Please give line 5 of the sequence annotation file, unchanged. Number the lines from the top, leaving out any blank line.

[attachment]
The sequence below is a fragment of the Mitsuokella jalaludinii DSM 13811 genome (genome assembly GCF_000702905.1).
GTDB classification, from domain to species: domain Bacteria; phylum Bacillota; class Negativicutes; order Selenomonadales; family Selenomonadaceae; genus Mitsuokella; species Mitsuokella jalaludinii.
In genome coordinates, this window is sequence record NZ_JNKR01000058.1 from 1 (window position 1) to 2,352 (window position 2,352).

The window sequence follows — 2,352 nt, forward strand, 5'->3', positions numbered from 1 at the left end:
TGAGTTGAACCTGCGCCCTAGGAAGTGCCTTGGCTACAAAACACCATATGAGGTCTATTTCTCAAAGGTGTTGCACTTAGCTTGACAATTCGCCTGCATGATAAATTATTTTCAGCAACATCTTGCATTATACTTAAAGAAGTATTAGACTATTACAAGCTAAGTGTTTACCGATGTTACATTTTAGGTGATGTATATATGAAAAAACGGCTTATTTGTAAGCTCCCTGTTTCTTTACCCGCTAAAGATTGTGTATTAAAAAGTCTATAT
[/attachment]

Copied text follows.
TGAGTTGAACCTGCGCCCTAGGAAGTGCCTTGGCTACAAAACACCATATGAGGTCTATTTCTCAAAGGTGTTGCACTTAGCTTGACAATTCGCCTGCATGATAAATTATTTTCAGCAACATCTTGCATTATACTTAAAGAAGTATTAGACTATTACAAGCTAAGTGTTTACCGATGTTACATTTTAGGTGATGTATATATGAAAAAACGGCTTATTTGTAAGCTCCCTGTTTCTTTACCCGCTAAAGATTGTGTATTAAAAAGTCTATAT